The weather was supposed to be cloudy today with chance of showers.  I debated about getting on the water or not, and after seeing some social media posts from yesterday where people got out despite the weather, I decided to not let the weather get in the way.  I looked at the map and found Sokokis Lake which is next to Pickeral Pond.  I pulled over at Pickeral Pond, but decided it looked a little smaller than I wanted and decided to keep driving to Sokokis Lake.  

Sokokis Lake has a sign at the launch site that tells people which direction to travel, counterclockwise.  There are two sections of the lake, the smaller section is where the public launch site is located.  Both sections ask boats to travel in the same direction, counterclockwise. 


 This lake is well developed.  It is a busy place.  The locals use the water well.  I saw several power boats pulling kids/teens on inflated tubes or wakeboards. 
 Not long after being on the water it began sprinkling.  I paddled close to shore to stay under the trees and found some blueberries. 


There were very few places to explore that were not lined with homes, but there were small pockets of places to explore.  


It rained pretty hard at one point.  (I had a rain coat and found some large trees to hide under until it let up) 

And found a coupe of ripe blueberries (good size!)  to sample!  


The rain made bubbles in the water...

This was looking back at the small part of the lake...


This was the passageway to the bigger part of the lake..


I went by this area, and researched it when I got home.  This is a public beach area, located on Washington Street.   I did not get out and look at the area too closely, but there were a couple of picnic tables there.  This may be a good alternate launch site if the other site is busy, but I am not sure if there would be any fees or not. 





There were a few islands to paddle around in the bigger part of the lake.  Be forewarned... if there are motorboats going around the big part of the lake, they make decent size waves and despite my staying close to the shore, at one point a water skier was within 20 feet of me.  (I was not happy about that!)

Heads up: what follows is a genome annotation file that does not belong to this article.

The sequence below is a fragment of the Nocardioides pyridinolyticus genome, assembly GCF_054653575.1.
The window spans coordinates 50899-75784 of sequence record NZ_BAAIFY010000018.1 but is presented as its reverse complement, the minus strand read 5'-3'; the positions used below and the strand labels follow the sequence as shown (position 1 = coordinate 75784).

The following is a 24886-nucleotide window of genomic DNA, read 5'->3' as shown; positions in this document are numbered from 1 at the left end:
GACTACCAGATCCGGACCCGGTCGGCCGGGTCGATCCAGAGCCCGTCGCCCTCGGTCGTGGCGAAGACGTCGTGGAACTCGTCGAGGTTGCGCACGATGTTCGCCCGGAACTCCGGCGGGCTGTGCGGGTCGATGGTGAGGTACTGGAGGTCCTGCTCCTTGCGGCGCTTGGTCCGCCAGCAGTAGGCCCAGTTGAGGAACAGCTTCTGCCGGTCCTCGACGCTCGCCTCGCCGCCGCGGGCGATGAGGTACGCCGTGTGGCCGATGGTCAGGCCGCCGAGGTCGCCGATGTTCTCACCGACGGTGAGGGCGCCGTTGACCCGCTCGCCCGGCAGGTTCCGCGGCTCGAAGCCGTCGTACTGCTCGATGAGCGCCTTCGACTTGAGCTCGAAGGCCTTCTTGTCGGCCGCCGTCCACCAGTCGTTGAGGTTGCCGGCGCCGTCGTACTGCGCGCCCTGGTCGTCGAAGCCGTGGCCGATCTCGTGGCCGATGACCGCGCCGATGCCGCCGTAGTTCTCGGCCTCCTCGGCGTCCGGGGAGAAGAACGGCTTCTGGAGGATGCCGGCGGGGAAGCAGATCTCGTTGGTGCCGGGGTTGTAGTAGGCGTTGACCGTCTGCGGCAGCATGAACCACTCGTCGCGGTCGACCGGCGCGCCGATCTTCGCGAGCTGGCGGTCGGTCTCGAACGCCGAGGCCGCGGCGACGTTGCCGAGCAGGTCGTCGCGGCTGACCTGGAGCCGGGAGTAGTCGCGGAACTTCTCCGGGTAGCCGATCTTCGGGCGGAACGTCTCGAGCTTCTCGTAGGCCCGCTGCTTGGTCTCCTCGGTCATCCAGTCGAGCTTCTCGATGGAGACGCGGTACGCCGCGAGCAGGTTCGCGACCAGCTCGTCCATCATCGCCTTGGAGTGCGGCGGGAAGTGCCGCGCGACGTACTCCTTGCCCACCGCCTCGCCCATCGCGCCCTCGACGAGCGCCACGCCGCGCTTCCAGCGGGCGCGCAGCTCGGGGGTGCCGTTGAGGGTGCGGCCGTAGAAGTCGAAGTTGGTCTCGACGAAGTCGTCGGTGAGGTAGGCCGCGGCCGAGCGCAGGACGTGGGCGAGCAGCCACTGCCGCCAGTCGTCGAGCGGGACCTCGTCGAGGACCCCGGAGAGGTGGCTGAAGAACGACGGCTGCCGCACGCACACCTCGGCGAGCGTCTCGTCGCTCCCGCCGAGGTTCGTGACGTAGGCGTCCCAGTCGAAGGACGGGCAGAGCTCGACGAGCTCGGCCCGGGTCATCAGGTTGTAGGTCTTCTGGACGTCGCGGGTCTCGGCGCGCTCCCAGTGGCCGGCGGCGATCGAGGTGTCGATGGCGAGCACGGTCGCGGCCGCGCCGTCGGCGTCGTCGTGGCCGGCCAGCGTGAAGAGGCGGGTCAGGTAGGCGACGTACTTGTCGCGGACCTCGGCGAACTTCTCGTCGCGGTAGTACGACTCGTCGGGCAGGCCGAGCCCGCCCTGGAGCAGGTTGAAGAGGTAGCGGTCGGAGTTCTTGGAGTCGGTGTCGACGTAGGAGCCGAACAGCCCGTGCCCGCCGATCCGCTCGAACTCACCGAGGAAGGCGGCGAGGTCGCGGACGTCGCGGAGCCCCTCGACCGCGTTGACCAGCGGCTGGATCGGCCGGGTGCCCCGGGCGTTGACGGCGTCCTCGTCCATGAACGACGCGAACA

It was at that point where I was debating whether or not I was a fan of Sokokis Lake.  With little uninhabited shores, and with every nook seemingly filled with boats/camps, I didn't feel like there was much to explore. 

Then I decided to check out this island...which was pretty cool... (and provided a little protection from the circling speedboat..)  


I saw a couple of loons here.  I was surprised about seeing them because there was so much boat traffic.  At one point this guy surfaced within 5 feet of my kayak, too close.  It was shortly after one of the boats had gone by and I wonder if it was a bit disoriented.  It quickly dove again. 


I then noticed another small channel... and wondered if it, like the rest, would not go far and would be lined with camps.   This flag was pretty cool.  I am not sure if it was there because it is always there or if it was put up for the 4th of July, but it was a big flag. 






The rain left lots of raindrops on the small lily pads...


I like how they look...

I was glad I went further in to this final channel... it turns out you can paddle quite far back here, and it is beautiful and peaceful.  I would expect that there would be a lot of wildlife here in early mornings or late evening.  


It looked like this was just an open area of water, but keep paddling... it curves around and keeps going for a bit...



Until you get to this dam... (Notice the duck swimming above the dam.)  

It was beautiful back here... wild roses and lilies added to the charm.  

This is when I decided I did in fact like Sokokis Lake...
 well, I like the stream that is attached to it anyway! 

As I returned to the big part of the lake, the boat traffic had slowed down, and I liked it a lot better.  I remember similar thinking when I first paddled Highland Lake.  I thought it was too busy, but after returning it is a gorgeous place to paddle.  

On my way back this family of four seemed to be heading in the same direction.  I gave them space, but they kept coming close, at one point I was worried they were going to get on my kayak!  I would guess they are well fed by people here.  (Don't feed wild animals, as it changes their behaviors!)  


As I was leaving the bigger part of the lake I looked back and it was a bit misty, I like this picture of the lake.  


 I liked this bench!

This is re-entering the smaller part of the lake.  If you look closely you can see the boat launch.  

Sokokis Lake is a nice place to paddle.  I would bet the locals will be picking blueberries within the next week or so, especially if the sun returns as predicted.  It is a lake that is well used, more highly populated than other areas I paddle, but I can see why people here enjoy it.  I am curious about the boat traffic on the weekends vs. weekdays.  To be honest, given that it was a dreary day I assumed I would be solo on the water, but there were 3 or 4 power boats, a couple of fishing boats, a pontoon boat, a canoe, and as I was leaving a couple of other kayakers were beginning to paddle around.  
I am not sure how paddleboarders would feel here, though I did see some paddleboards at some of the camps/houses.  It is nice to see the houses along the shore being used!

Oh.. and the boat launch is next to Sokokis Seafood... I didn't sample the food, but it seemed to be pretty busy!